full course offerings at PTA.org/elearning.
To be in good standing, your PTA must:
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Adhere to the purposes and basic policies of
PTA
Pay 16th District PTA, Kentucky PTA and
National PTA membership dues. One payment
must be made on or before Oct. 15.
Review treasurer’s books and submit the PTA
Financial Review form to 16th District PTA
and Kentucky PTA by Aug. 15 of each year.
File 990 with the Internal Revenue Service and
send copies to 16th District PTA, Kentucky
PTA, and Attorney General on or before
Nov. 15.
Have bylaws approved by the Kentucky PTA
every five years.
Have an IRS Employer Identification Number
(EIN) on file at the 16th District PTA and
Kentucky PTA office.
Maintain a minimum of 10 members.
Submit names and addresses of officers to the
Kentucky PTA.
Remit liability insurance premiums by Sept. 1
each year.
You experience awesome every day, and PTA
wants you to share it! Snag a photo and tag it
with #ShareAwesome anytime from now
until Nov. 30 on Instagram, Facebook or
Twitter for a chance to win a tablet or $2,500
scholarship.
#ShareAwesome is a new campaign from
National PTA with the support of LifeLock that
celebrates students and families who use digital
media and tools for good – good for
themselves, their families, their friends and the
whole world.
Visit ShareAwesomeNow.org to learn more
about ways your family can make better, safer
decisions online and to access official contest
rules.
Good luck, and don’t forget to smile!
3
Ten reasons why your gifted child procrastinates
Procrastination: that vexing time thief so many gifted children face. You watch as your bright, curious child, passionately engaged
in so many interests, comes to a screeching halt when a project is due. You coax, cajole, demand, bribe, threaten, and stand on
your head, yet nothing will budge. What gives?
While most people procrastinate from time to time, some develop a chronic pattern fraught with avoidance, disorganization and
frantic efforts as deadlines loom. Before you nag your child one more time, rush out and buy yet another self-help book, or hit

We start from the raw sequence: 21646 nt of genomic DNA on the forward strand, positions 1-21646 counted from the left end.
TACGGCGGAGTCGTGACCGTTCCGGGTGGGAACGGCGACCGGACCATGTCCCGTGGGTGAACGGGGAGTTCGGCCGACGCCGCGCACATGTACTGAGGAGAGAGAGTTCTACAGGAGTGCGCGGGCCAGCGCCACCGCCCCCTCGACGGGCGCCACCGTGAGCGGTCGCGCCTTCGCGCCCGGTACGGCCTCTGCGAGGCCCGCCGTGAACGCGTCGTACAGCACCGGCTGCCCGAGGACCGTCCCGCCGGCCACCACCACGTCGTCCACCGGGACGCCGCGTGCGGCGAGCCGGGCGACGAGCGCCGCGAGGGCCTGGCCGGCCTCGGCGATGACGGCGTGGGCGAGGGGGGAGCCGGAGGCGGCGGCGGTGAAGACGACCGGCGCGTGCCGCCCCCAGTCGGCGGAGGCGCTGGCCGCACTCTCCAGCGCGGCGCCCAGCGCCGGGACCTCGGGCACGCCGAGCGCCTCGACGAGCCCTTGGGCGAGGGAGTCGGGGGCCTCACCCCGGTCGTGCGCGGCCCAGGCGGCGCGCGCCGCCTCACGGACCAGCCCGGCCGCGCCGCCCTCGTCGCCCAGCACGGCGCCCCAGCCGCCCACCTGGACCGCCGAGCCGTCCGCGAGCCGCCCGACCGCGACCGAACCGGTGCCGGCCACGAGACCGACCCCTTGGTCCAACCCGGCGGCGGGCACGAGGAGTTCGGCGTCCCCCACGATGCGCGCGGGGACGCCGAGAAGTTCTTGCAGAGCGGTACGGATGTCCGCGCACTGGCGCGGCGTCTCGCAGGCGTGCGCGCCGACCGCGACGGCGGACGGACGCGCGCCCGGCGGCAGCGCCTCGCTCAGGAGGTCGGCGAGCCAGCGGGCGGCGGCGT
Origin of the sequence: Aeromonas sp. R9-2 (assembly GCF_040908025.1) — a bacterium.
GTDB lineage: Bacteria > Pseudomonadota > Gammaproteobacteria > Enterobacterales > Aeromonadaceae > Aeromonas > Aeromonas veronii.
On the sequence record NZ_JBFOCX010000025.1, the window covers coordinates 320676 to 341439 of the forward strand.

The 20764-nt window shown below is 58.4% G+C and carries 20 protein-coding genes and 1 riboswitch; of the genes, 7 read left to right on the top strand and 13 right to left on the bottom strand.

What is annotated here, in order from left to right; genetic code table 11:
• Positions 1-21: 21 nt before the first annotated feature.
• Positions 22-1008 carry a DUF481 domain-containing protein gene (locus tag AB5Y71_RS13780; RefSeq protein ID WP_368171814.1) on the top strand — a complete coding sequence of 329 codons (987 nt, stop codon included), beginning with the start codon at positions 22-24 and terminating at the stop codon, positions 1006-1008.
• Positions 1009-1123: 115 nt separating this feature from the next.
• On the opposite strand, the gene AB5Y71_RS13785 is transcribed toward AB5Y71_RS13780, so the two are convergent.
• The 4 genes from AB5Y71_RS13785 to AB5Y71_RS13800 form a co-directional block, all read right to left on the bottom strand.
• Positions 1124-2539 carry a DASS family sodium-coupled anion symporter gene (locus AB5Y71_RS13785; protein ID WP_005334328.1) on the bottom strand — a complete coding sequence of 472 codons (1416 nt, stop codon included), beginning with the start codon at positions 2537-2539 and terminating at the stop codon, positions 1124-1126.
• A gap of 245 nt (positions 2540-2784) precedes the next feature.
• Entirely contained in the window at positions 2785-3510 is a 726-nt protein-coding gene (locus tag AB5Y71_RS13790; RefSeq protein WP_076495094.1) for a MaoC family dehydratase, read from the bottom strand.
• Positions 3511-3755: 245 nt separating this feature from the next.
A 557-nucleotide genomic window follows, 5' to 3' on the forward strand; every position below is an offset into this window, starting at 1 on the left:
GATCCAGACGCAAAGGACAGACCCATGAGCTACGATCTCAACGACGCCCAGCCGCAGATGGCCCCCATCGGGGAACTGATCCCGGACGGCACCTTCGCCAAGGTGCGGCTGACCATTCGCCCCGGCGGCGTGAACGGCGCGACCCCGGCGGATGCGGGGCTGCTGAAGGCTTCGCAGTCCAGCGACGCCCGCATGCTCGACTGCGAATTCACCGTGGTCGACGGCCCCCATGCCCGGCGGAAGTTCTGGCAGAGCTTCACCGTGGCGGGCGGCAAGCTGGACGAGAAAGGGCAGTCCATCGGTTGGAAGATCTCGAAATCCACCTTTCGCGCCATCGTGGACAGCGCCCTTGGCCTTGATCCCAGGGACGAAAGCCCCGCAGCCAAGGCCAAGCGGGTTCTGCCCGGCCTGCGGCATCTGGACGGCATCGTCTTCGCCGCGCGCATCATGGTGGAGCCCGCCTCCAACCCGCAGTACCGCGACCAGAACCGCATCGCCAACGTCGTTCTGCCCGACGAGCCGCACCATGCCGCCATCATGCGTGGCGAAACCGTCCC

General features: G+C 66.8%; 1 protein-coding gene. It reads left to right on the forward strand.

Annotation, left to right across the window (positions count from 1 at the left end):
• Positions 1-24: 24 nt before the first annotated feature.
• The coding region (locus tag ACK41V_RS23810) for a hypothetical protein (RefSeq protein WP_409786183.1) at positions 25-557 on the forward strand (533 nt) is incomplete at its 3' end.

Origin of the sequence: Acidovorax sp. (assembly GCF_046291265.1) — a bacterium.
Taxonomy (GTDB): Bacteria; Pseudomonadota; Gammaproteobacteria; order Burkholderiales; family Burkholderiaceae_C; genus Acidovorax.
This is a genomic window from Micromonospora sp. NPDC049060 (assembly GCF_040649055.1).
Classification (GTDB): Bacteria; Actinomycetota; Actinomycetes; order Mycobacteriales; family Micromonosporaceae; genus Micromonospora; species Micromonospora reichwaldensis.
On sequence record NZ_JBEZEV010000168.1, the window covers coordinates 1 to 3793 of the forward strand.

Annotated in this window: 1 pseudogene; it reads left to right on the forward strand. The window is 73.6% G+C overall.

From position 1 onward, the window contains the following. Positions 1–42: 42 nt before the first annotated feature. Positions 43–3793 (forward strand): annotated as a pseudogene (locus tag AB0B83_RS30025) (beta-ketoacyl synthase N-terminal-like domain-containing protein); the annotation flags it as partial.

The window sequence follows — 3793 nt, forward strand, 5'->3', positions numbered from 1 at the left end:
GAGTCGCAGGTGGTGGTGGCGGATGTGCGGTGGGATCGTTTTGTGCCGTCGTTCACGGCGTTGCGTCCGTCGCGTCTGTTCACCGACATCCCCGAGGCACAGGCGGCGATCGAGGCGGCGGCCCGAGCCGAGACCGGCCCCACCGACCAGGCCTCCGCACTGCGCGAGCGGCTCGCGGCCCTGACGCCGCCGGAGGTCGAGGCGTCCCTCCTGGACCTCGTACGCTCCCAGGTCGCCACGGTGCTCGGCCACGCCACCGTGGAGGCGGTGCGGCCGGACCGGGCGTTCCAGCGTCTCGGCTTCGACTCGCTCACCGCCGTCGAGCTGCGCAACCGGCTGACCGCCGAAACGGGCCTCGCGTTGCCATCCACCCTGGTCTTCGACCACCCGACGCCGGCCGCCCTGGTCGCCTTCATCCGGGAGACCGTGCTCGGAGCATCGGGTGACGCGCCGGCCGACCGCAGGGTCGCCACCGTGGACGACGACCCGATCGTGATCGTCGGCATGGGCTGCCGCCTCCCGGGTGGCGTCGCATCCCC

your head against the wall, you may first want to sort out the reasons for the procrastination. Usually there are one or more
contributing factors, and if you sort these out, you may be better prepared to tackle the problem.
1.
Distractibility - Some gifted children are so immersed in their interests that they have difficulty focusing on the task at
hand. They become easily distracted by more engaging ideas or projects. Overscheduling can exacerbate this problem;
however, distractions can arise even without competing demands once the child's passions and interests take hold.
2.
Disorganization - Gifted children can struggle with poor organizational and planning abilities and can lack time
management skills. Despite motivation to complete a project, they may become overwhelmed when it involves more
attention to details or long-range planning than usual. Difficulty managing their time and structuring how they will work
is frequently the root of this problem.
3.
Apathy - Sometimes gifted children have become so bored and disgusted with school that they lose interest and don’t
really care about the quality of their work. They delay completing assignments because the work seems meaningless. They
would rather engage in a multitude of other activities than “waste” their time on rote paperwork or assignments that
seem too easy.
4.
Past success - Some gifted children procrastinate because they can get away with it. Many have learned that
completing assignments at the last minute does not diminish the quality of their work or harm the outcome. They know
they can do better, but with a track record of excellent grades behind them, they realize they don’t have to work very hard
to just slide by.
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Rebellion - Procrastination can be an expression of resistance or quiet rebellion against completing an assignment a
child resents. It is a means of devaluing the project, minimizing its importance, and expressing anger about having to
work on something unappealing. Even if the project is eventually completed, delaying it until the last minute is a form of
silent protest that may feel empowering to the child.
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Perfectionism - High expectations of achieving success can create anxiety and a desire to delay that which is
distressing. When gifted children worry that they might not excel on a given task, they may put it off until the last
possible minute. Clearly, this can be a recipe for increased anxiety and inevitable 11:00 PM melt-downs.
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Self-sabotage - Some gifted children (and gifted adolescents in particular) try to hide their abilities from others. In an
attempt to blend in, they may disguise their talents, perform poorly, and disengage from academics. Procrastination may
reflect their ambivalence about confronting this dilemma and uncertainty about whether to minimize their abilities or
live up to their potential. And if the quality of their work suffers, then they can perpetuate the image they want to convey.
8.
Insecurity - Despite their apparent skills, some gifted children doubt their abilities. They may feel like "imposters" and